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From Wikipedia, the free encyclopedia

Manuel Payno
Manuel Payno.jpg
BornJune 21, 1810
Mexico City, Mexico
DiedNovember 5, 1894
Mexico City, Mexico
OccupationPolitician, essayist, novelist, short-story writer
NationalityMexico
GenrePoetry, costumbrism, picaresque, journalism
Notable works
  • The Bandits of Río Frio (1889–1891)
  • The Man of the Situation (1861)


Manuel Payno (Mexico City, 1810 – San Ángel Tenanitla, 1894), was a Mexican writer, journalist, politician and diplomat. His political ideology was moderate liberal. Payno's most notable literature work include Los bandidos de Río Frio [es] (Spanish: The Bandits of Río Frio), a costumbrista novel which stood up as an important and iconic piece of the Mexican literature, which has been an inspiration source for other writers and artists, and also from which several film adaptations have been made in Mexico.

Early years and start of political career

His father was Manuel Payno Bustamante González, founder of Matamoros Customs, in northern Tamaulipas.[1] Little is known about his mother, some sources cite her name as María Josefa Cruzado Pardo who belonged to prominent family from Puebla. However, some other sources cite her mother's last name as Flores. Payno entered the Matamoros Customs branch as meritorious, along with Guillermo Prieto. In 1840, he served as secretary of general Mariano Arista, and when he achieved a lieutenant colonel rank was chief of a section of the Mexican Ministry of War. Subsequently, he managed a tobacco shop.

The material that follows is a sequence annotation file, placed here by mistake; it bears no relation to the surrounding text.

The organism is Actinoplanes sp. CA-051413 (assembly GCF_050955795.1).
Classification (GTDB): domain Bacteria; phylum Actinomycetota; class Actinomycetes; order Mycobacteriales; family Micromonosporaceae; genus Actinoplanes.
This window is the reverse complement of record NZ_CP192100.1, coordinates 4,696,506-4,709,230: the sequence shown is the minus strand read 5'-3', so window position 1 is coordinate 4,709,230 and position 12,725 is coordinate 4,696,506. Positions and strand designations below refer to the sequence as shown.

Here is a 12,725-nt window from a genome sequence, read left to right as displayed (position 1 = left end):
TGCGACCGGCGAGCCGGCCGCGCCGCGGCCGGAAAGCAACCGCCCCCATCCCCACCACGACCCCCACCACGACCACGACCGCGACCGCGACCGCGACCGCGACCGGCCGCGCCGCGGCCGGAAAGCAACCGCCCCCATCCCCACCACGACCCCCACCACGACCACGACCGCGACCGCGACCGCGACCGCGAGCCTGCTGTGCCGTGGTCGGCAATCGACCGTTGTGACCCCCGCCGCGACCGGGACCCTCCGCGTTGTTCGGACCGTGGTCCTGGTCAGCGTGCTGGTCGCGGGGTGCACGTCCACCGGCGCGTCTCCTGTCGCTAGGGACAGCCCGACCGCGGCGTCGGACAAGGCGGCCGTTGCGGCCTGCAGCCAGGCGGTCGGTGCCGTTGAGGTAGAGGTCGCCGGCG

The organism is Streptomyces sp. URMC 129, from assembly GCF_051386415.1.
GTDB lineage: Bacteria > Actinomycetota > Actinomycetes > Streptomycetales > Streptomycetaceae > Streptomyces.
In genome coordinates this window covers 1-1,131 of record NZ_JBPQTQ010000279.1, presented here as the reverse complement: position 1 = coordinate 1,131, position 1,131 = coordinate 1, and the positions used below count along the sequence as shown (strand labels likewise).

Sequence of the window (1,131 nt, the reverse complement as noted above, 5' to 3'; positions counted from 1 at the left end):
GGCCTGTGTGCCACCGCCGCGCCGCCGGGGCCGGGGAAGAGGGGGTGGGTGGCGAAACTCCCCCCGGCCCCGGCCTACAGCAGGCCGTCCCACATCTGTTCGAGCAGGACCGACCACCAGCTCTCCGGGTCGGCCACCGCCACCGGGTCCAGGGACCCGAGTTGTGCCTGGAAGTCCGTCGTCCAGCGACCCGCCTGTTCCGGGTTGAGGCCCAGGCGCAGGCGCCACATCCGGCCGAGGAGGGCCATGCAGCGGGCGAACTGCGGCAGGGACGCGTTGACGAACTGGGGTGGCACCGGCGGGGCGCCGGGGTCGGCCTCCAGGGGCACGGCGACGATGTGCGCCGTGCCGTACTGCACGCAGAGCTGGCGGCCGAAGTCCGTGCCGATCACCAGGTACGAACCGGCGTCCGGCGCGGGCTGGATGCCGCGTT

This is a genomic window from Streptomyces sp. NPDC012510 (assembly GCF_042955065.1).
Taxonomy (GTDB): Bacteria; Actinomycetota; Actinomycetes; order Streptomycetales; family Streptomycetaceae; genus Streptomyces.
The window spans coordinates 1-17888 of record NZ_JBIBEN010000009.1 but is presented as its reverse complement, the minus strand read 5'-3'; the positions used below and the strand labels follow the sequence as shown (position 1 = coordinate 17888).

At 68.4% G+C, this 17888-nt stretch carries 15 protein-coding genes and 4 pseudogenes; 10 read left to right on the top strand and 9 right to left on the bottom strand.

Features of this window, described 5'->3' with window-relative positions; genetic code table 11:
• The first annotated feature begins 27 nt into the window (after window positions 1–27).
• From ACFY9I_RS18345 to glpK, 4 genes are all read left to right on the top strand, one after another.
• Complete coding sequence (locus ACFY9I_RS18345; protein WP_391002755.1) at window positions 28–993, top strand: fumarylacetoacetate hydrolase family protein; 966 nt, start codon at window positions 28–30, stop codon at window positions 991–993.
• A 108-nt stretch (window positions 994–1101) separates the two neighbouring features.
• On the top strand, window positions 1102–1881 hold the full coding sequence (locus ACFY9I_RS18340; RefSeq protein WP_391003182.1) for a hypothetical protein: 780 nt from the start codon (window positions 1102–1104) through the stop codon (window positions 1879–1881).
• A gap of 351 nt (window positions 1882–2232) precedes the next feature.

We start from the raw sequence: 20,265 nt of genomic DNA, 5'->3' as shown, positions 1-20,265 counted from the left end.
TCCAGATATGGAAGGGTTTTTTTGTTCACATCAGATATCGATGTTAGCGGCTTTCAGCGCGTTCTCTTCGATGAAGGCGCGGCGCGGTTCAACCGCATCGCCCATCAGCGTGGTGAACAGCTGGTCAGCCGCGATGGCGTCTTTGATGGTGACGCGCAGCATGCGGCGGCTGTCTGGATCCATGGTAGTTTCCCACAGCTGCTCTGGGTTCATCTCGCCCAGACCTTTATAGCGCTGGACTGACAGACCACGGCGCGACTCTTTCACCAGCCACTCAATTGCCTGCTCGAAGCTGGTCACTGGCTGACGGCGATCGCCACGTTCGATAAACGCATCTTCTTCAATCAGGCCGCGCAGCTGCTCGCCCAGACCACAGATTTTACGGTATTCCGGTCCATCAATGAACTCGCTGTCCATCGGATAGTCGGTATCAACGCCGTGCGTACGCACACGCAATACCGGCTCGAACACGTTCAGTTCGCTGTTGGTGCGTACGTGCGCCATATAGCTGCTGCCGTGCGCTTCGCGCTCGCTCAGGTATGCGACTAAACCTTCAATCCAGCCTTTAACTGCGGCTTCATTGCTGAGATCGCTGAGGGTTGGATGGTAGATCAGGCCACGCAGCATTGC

War with the United States and Ministry of Finance

In 1847 he fought against the American army invasion of Mexico during the Mexican-American War, he established the secret postal service between Mexico city and Veracruz. He was Minister of Finance during the José Joaquín de Herrera administration (1850–1851) and also during the government of Ignacio Comonfort.

War of Reform and French Intervention

Inculpted as one of those involved in the coup d'état headed by Félix Zuloaga – absent from the government of Ignacio Comonfort – he was prosecuted and removed from politics. Manuel Payno was also persecuted during the Second French Intervention in Mexico, and he ended up recognizing the government of Maximilian of Habsburg. Once the Republic was restored, with Benito Juárez as president, Payno became a deputy.

Teacher and diplomat

Manuel Payno worked as a teacher and taught at the National Preparatory School created by Gabino Barreda. He was a professor at the School of Commerce, where he taught Political Economy. Being senator, in 1882, the then president of Mexico Manuel González "El Manco" sent him as an agent to Paris. In 1886 he was appointed consul in Santander, Spain and subsequently consul general in Spain, establishing his residence in Barcelona. In 1891 he returned to Mexico and in 1892 he was again elected senator, a position he held until his death, on 5 November 1894 in San Ángel, Mexico city. He wrote "Tratado de la propiedad. Ensayo de un estudio del Derecho Romano y del Derecho Público y Constitucional en lo relativo a la propiedad. (Property Treaty. Essay of a study of Roman Law and Public and Constitutional Law in relation to property).[2]